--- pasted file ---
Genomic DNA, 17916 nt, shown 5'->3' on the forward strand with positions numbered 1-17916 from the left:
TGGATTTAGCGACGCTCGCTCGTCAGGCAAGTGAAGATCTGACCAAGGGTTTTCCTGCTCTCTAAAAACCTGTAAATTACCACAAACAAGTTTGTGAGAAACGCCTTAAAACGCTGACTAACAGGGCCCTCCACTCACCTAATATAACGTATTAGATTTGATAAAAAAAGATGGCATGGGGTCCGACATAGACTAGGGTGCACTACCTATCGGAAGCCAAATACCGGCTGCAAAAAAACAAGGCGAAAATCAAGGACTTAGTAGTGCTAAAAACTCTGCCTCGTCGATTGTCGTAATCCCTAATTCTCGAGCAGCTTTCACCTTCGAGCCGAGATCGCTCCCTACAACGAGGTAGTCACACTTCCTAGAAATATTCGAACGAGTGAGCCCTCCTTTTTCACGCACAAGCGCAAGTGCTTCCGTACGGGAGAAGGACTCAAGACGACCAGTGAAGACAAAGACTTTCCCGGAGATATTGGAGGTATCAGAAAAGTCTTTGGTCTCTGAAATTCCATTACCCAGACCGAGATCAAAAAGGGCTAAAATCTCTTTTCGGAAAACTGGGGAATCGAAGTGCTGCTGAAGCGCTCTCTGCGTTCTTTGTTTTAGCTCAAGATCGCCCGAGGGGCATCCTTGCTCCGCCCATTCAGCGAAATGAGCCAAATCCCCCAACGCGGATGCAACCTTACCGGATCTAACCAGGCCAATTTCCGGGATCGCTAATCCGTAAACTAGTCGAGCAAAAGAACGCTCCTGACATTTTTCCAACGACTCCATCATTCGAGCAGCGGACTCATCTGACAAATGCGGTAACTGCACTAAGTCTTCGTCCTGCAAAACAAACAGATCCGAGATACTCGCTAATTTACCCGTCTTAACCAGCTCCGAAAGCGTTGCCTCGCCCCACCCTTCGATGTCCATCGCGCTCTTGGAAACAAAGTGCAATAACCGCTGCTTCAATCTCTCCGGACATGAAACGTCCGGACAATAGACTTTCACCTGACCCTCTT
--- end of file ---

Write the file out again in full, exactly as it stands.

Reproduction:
Genomic DNA, 17916 nt, shown 5'->3' on the forward strand with positions numbered 1-17916 from the left:
TGGATTTAGCGACGCTCGCTCGTCAGGCAAGTGAAGATCTGACCAAGGGTTTTCCTGCTCTCTAAAAACCTGTAAATTACCACAAACAAGTTTGTGAGAAACGCCTTAAAACGCTGACTAACAGGGCCCTCCACTCACCTAATATAACGTATTAGATTTGATAAAAAAAGATGGCATGGGGTCCGACATAGACTAGGGTGCACTACCTATCGGAAGCCAAATACCGGCTGCAAAAAAACAAGGCGAAAATCAAGGACTTAGTAGTGCTAAAAACTCTGCCTCGTCGATTGTCGTAATCCCTAATTCTCGAGCAGCTTTCACCTTCGAGCCGAGATCGCTCCCTACAACGAGGTAGTCACACTTCCTAGAAATATTCGAACGAGTGAGCCCTCCTTTTTCACGCACAAGCGCAAGTGCTTCCGTACGGGAGAAGGACTCAAGACGACCAGTGAAGACAAAGACTTTCCCGGAGATATTGGAGGTATCAGAAAAGTCTTTGGTCTCTGAAATTCCATTACCCAGACCGAGATCAAAAAGGGCTAAAATCTCTTTTCGGAAAACTGGGGAATCGAAGTGCTGCTGAAGCGCTCTCTGCGTTCTTTGTTTTAGCTCAAGATCGCCCGAGGGGCATCCTTGCTCCGCCCATTCAGCGAAATGAGCCAAATCCCCCAACGCGGATGCAACCTTACCGGATCTAACCAGGCCAATTTCCGGGATCGCTAATCCGTAAACTAGTCGAGCAAAAGAACGCTCCTGACATTTTTCCAACGACTCCATCATTCGAGCAGCGGACTCATCTGACAAATGCGGTAACTGCACTAAGTCTTCGTCCTGCAAAACAAACAGATCCGAGATACTCGCTAATTTACCCGTCTTAACCAGCTCCGAAAGCGTTGCCTCGCCCCACCCTTCGATGTCCATCGCGCTCTTGGAAACAAAGTGCAATAACCGCTGCTTCAATCTCTCCGGACATGAAACGTCCGGACAATAGACTTTCACCTGACCCTCTT